I was in the mood to refresh my wardrobe and so, wandered into a local haberdashery.
I was met at the door by a young clerk who asked how he could assist me. I told him I was looking for new dress slacks. He nodded and pulled out his tape measure. I raised my arms and clearly told him not to tell me the results, but, simply to pull off the rack what would fit. After doing his due diligence on my belly he announced, with total disregard to my instructions of silence, my size for all to hear.
About to sort through the pants he asked, “Pleated or flat front?” I replied “Pleated” and I told him the colors I was looking for. While he did his search, I let him know l’d be waiting in the fitting room. Minutes passed and no salesman with an arm full of slacks. More minutes passed and finally, I opened the door slightly and there he was. To my question of why he didn’t knock on the door he simply shrugged. He then handed me four pairs of flat front pants.
“I told you I wanted only pleated.” Again, a shrug and an about face to the racks. He returned, finally, with what I had asked for but I didn’t like the cut. I thanked him for his time and handed back the ill-fitting slacks. As I turned to leave he asked, “Sir. Anything else I can help you with?” I paused for a moment and said “There is. I’m looking for dressy, silk tops to wear under a sports jacket. Not cotton. Not blends. Not polyester or rayon. Only pure silk.”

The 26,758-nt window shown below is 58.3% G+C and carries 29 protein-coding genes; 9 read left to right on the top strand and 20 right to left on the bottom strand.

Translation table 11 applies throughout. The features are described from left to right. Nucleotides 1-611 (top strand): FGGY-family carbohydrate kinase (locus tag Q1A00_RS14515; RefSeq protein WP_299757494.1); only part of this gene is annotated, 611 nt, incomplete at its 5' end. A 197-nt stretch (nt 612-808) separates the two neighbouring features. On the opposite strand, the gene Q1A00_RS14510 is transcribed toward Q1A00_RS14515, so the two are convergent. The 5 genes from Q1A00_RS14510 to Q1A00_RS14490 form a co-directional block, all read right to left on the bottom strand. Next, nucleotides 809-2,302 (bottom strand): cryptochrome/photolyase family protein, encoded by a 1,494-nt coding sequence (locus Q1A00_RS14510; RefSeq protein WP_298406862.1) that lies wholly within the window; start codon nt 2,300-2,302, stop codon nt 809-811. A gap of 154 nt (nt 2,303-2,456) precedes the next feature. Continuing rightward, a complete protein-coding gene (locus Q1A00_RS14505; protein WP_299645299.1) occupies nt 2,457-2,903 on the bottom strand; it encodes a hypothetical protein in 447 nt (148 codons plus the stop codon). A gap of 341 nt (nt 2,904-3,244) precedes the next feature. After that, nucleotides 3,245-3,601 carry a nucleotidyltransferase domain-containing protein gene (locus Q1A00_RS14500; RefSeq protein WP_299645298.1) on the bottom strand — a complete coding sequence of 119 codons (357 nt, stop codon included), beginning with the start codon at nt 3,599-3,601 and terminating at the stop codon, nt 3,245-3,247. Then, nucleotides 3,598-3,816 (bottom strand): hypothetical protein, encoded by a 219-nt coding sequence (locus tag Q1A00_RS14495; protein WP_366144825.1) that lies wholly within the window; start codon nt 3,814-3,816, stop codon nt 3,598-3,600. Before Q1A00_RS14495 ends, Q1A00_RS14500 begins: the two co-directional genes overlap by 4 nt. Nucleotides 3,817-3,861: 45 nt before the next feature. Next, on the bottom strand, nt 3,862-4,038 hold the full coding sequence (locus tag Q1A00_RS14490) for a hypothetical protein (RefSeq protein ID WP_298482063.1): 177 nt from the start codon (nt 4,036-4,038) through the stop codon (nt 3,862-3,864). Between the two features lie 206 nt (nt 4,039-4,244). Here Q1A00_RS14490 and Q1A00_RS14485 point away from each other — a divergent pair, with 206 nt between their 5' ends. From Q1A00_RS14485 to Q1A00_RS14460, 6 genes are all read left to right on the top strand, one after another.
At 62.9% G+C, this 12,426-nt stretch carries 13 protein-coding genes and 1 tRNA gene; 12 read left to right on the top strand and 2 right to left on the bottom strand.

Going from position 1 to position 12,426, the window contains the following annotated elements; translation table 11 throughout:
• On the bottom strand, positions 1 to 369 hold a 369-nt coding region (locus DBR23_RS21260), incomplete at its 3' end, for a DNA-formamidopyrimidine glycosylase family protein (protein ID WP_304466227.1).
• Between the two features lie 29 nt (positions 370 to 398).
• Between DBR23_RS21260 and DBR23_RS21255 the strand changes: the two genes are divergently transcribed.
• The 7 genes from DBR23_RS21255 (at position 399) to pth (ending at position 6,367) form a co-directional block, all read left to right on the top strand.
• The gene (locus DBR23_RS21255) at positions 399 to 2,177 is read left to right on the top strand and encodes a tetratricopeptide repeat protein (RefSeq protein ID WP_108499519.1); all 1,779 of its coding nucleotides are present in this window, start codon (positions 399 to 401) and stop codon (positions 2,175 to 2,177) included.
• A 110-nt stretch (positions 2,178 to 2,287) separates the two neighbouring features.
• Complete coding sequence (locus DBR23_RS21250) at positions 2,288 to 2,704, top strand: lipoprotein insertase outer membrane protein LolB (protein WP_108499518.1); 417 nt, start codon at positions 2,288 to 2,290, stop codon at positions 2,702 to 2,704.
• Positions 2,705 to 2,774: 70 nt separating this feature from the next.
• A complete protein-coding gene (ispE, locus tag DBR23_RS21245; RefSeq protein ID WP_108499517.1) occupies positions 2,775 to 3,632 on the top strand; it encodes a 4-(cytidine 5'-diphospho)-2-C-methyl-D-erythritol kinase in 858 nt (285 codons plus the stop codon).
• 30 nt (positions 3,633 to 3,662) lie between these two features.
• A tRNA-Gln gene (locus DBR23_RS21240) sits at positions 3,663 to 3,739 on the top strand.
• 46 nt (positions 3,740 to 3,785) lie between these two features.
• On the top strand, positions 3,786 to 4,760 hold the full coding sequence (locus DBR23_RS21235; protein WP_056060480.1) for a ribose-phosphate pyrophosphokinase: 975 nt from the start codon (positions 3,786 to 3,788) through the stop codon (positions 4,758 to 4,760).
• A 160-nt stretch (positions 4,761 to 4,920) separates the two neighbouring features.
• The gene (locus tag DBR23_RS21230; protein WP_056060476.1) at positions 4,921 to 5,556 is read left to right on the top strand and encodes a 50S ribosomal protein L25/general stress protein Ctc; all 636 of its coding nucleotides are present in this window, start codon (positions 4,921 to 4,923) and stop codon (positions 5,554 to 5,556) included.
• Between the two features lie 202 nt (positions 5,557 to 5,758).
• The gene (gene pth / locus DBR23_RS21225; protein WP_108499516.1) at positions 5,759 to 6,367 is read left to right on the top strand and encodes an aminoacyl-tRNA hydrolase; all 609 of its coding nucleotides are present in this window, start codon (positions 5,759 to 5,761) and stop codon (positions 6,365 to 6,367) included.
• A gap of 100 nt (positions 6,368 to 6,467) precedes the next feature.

He led me over to a table piled high with garments and showed me cotton tops. Blends. Polyesters and rayons. With growing exasperation, I reminded him I was interested only in silk. Again, he shrugged. “Oh. We don’t carry silk tops.” As I turned to leave, having wasted an hour at the clothier, the salesman said, “I’m sorry I couldn’t be of any help.”
I turned and replied. “You’re right. You were of no help to me but let me be of help to you. When you have a customer, listen to what he says.” The best-known verse in the Torah is probably the Shema. It is the quintessential description of Judaism and the affirmation of God’s unity. The verb associated with this elegant text is Shema, listen. It is a one word prescription for life. Those who listen, grow, achieve, flourish. The Midrash teaches that we were given two ears but only one mouth so that we would learn to listen more and speak less. Sage advice for those working on commission and trying to sell pants.